Oxytocin is a naturally occurring cyclic peptide hormone composed of nine amino acids. It mainly acts as a neurotransmitter in the brain and is secreted by the pituitary gland.(1)  The synthetic form of Oxytocin, called Recombinant Oxytocin, is also a cyclic nonapeptide that is analogous to the naturally occurring peptide. (2)

Synthesized by the hypothalamus, the compound is secreted and stored in the posterior pituitary gland and is later released in the body upon hormonal stimulation. (3)

Oxytocin peptide works through a positive feedback mechanism. This means that the initial secretion of the hormone peptide leads to further release of the peptide in higher concentrations and with higher intensity. Both synthetic and natural forms of the peptide work through the exact mechanism causing a similar response in the female reproductive system.
 

Benefits of the Oxytocin Peptide

Uterine contractions and Labor induction

Oxytocin is derived from a Greek word where ‘Oxus’ means swift, and ‘tokos’ means childbirth. As indicated by its name, the peptide helps make childbirth faster and smoother.

“Oxytocin is indicated and approved by the FDA for two specific time frames in the obstetric world: antepartum and postpartum. In the antepartum period, exogenous oxytocin is FDA-approved for strengthening uterine contractions with the aim of successful vaginal delivery of the fetus. There are three situations during the antepartum period, which indicate the use of oxytocin. These include mothers with preeclampsia, maternal diabetes, premature rupture of the membranes, mothers with inactive uteri that require stimulation into labor, and mothers with inevitable or incomplete abortions in their second trimester. Postpartum, oxytocin is FDA-approved when it is time to deliver the placenta during the third stage of labor and control postpartum hemorrhage.” (3)

Once in the system, the peptide binds with the G-protein coupled receptors found in the uterus membrane, increasing intracellular calcium levels. This calcium secretion then causes uterine contractions. Once the uterine contractions begin, it stimulates the release of the compound, leading to higher frequency and intensity of the contractions via a positive feedback mechanism. 

A clinical study (4) was conducted to determine the rate of cesarean delivery in women after discontinuing the compound administration once active labor began (5 cm cervical dilation) compared to women where Oxytocin was administered until the maintenance level as determined in the clinical trial study protocol. The study observes that the percentage of cesarian deliveries was much higher if Oxytocin administration was stopped partway versus those who were given the peptide until birth. This result demonstrates that Oxytocin positively induces labor.
 
Breastfeeding

The peptide causes contraction of the myoepithelial cells found in the alveolar ducts of the female breasts. These contractions stimulate milk ejection from these alveolar ducts into the larger sinuses, thereby expelling milk. The positive feedback mechanism also works here, and initial milk expulsion stimulates further peptide release and continuous milk release. (3)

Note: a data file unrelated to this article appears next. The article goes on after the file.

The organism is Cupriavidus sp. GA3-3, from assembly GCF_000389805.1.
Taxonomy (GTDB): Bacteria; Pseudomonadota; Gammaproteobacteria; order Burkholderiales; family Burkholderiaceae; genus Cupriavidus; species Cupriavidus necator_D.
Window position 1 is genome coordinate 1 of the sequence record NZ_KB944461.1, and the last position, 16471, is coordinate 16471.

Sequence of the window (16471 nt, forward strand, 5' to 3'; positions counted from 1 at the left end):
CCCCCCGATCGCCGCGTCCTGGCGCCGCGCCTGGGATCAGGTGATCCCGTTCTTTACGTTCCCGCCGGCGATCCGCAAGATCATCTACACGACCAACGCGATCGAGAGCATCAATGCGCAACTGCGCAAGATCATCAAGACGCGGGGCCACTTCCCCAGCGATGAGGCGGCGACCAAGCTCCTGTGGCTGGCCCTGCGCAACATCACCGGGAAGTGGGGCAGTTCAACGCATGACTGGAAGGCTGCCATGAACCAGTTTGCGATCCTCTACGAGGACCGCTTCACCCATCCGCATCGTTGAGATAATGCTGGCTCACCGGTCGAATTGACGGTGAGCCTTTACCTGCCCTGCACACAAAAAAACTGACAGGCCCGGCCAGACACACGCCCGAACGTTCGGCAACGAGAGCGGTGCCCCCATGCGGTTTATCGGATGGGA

An study was conducted(5) and found that of the participants who were successfully breastfeeding, 27% were supplemented with doses of Oxytocin, whereas only 14% were not. While further research is needed, the evaluation strongly suggests that Oxytocin positively affects lactation and helps to increase breastfeeding duration.

Here are some additional benefits of the peptide: 

  • Oxytocin possesses vasodilatory properties, which can help improve cardiac function and tone in the heart muscles. A study(6) showed that Oxytocin helped regulate the blood pressure and heart rate in pregnant women upon administration. 
  • Oxytocin has been shown to have a positive effect on the social behavior abilities of autistic patients.(7) Autism is a psychiatric disorder related to poor brain development impacting how people socialize and communicate with others. This discovery shows that this peptide can potentially be used in psychiatric treatment.
  • Another neurological ailment in which Oxytocin has shown positive effects is Schizophrenia. Schizophrenia is a chronic neurological disorder characterized by hallucinations, impaired speech, and lack of motivation. Schizophrenia is mainly caused due to an imbalance in Oxytocin levels; therefore, administering supplemental dosages of the peptide may help maintain the brain’s Oxytocin at equilibrate levels.(8)
  • It is also helpful in treating patients suffering from obsessive-compulsive disorder (OCD). However, there were also increased cases of memory disturbances and instances where the patients showed reduced sodium levels in blood plasma and decreased osmolality. Therefore, a clear understanding is yet to be established, and additional studies are to still in process to clearly show if the peptide helps treat OCD patients.

 

What are the side effects of the Oxytocin peptide?